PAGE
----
If there is one essential piece of home decor that every room needs, it’s an area rug. Homeowners with hardwood and tile floors know that a soft, attractive rug is a must-have for their space. But area rugs aren’t just for hard floors. The right area rug layered atop wall-to-wall carpeting can do wonders for pulling a space together and completing a look.
With all of the shapes, sizes, materials, and patterns available, selecting the right rug for your space can be a daunting task. That’s why we’ve compiled this easy guide for using an area rug.
First, let’s talk placement. It’s critical to measure your room and take the shape of your living space into account. Generally, the sides of your area rug should extend underneath each piece of furniture. Let the sides of the rug either reach past the backs of each piece of furniture, or end somewhere beneath your sofa, loveseat and chairs. For instance, if you’ve got a sofa sitting opposite a love-seat with a coffee table in the middle, the rug shouldn’t rest solely beneath the coffee table. Rather, it should extend beneath both the sofa and the loveseat. But be careful! Bigger isn’t always better. There should be a minimum of six inches of space between the sides of the area rug and your walls. Anything else will simply look like you’re just trying to mimic wall-to-wall carpeting.
Surya’s Sonoma in Cognac
Of course, the living room isn’t the only place that area rugs are necessary. In the dining room, it’s best to place the rug directly centered beneath the dining table, with at least a foot of rug space extending past the chairs. In the bedroom, there are two options. One is to place a larger rug centered beneath your bed and nightstands, with equal amounts of rug showing past the ends of each piece of furniture. The other option is to place the rug slightly off-center, leaving the nightstands resting on the floor, and . The second option should still be used with a large rug, as smaller rugs situated solely under the foot of the bed end up looking out of place.
The next important design aspect to consider is shape. If your living room is rectangular or square, it’s best to stick to a rug of the same shape. Don’t place a round rug in a rectangular living room, unless you have a unique feature, such as a corner fireplace or accent table. In this case, you may do better with a round or octagonal rug. Rugs anchor your seating area, so they can mimic its shape. The same goes for eating areas – they should complement the shape of the table.
NuLoom’s Hand-Hooked Nancey
Once you’ve measured your space and determined the shape of the rug you’re looking for, it’s time to start shopping! On PlushRugs, we have a powerful search engine to narrow down our 35,000 rugs to one that you love. To get started, consider:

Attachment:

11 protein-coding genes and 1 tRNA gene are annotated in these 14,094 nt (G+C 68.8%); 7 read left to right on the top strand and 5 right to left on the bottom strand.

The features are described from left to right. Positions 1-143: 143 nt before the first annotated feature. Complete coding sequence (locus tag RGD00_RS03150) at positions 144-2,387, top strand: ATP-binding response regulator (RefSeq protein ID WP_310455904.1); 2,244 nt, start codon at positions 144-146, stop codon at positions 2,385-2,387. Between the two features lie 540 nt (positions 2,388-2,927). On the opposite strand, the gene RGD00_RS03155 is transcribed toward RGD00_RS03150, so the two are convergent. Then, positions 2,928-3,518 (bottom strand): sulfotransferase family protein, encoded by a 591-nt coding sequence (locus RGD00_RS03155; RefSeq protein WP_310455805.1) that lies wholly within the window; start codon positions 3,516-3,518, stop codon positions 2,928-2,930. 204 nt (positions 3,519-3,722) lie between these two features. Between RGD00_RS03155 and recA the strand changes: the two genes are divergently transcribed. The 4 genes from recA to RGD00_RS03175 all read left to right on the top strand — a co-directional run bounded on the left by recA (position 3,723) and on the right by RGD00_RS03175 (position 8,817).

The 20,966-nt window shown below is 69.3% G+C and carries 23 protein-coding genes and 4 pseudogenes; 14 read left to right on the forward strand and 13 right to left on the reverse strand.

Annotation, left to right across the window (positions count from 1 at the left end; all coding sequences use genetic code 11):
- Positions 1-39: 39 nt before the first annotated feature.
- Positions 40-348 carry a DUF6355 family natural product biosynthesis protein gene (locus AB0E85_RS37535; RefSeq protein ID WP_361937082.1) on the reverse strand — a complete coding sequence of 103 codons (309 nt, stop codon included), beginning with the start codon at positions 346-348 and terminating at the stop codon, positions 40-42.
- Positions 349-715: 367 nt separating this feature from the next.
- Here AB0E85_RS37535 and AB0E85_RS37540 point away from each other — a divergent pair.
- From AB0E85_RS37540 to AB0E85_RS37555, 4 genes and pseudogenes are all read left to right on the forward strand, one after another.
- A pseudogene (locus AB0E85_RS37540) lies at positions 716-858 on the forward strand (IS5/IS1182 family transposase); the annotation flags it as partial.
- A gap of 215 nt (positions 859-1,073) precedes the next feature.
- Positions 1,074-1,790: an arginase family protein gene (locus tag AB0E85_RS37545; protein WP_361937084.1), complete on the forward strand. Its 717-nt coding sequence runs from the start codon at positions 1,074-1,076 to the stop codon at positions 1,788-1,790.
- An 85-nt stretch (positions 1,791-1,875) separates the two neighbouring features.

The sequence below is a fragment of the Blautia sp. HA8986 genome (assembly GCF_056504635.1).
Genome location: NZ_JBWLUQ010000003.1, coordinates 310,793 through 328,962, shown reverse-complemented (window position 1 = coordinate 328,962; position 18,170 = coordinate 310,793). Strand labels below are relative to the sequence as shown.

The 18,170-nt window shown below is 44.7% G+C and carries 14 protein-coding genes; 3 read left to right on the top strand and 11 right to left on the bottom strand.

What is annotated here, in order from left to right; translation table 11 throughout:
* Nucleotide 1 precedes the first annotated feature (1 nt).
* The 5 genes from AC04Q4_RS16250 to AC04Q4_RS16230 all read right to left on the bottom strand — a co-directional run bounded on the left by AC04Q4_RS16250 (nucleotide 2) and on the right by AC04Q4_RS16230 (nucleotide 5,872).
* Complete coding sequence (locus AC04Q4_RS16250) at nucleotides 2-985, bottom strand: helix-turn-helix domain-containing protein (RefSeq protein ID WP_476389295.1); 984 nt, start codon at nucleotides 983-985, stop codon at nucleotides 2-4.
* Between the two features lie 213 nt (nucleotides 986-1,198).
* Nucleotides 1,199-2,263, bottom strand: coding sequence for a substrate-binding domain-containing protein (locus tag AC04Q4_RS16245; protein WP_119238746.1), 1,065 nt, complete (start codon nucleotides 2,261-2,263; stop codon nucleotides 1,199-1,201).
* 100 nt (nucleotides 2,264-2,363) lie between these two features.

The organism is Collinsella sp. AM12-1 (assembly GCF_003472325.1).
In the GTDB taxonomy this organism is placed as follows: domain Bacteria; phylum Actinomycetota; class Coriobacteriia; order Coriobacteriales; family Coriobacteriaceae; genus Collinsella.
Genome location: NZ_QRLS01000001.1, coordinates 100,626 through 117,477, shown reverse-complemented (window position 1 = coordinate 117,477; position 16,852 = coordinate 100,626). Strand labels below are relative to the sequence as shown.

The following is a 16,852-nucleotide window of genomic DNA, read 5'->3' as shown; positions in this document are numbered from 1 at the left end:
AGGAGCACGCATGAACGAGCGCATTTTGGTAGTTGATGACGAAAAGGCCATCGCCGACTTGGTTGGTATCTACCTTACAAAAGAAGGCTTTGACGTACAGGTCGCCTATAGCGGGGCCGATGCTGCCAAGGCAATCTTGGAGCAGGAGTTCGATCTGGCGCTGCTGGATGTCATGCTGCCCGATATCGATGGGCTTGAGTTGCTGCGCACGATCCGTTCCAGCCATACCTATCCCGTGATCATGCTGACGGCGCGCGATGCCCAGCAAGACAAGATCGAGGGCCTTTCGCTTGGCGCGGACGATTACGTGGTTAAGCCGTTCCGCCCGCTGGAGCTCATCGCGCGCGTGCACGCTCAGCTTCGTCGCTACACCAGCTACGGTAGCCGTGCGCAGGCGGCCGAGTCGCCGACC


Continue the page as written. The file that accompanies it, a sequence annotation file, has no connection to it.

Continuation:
Material: Wool is the best material for area rugs, since the natural properties of the fiber make it durable and dense. Synthetic rugs will cost less, especially if they’re power-loomed. Sisal and jute were traditionally “summery” rugs, but are now being used year-round as an organic natural base to sustainable designs. Flat-woven rugs come in a variety of styles, and materials vary from synthetic, to wool and cotton; they are perfect for a wide range of designs.
Pile: A low-pile rug might not feel as soft and squishy, but it will be easier to vacuum. High-pile and shag rugs can make a dramatic statement, but it’s important to consider floor care with these rugs. They aren’t easy to vacuum, so if you have pets that shed or children that leave crumbs on the floor, stick to low or medium-pile rugs. All rugs should be vacuumed with the beater-bar off, but these durable rugs are soft and dense.
Color: If you’re starting from scratch, this part is easy. Simply find a rug in colors you love, and choose your paint colors and furniture based on the rug. However, if you’ve already invested in furniture and done your painting, this part can be tricky. It’s not always necessary to match the rug to your walls, but it is important that your furniture doesn’t clash with your rug. All-matching sets are a thing of your grandma’s parlor, not your living room. A color scheme with varying shades or a pattern with complementary colors is a much easier palette with which to decorate.
Design: Traditional rugs can still add a hint of formality to a design, but modern styles can also make a bold statement in a room. Area rugs can be geometric, floral, damask, striped, ikat, or an unimaginable range of new designs.
Rug pads: On hard floors, you’ll want to be sure to place a rug pad roughly equal to the size of the rug beneath the rug to protect your floors and preserve your rug. Adding an area rug does more than provide added softness. It also prevents slipping and bunching of the rug, which could be dangerous to people walking on it.
With a little time and attention to detail, adding an area rug to your space can make an empty room feel and alive.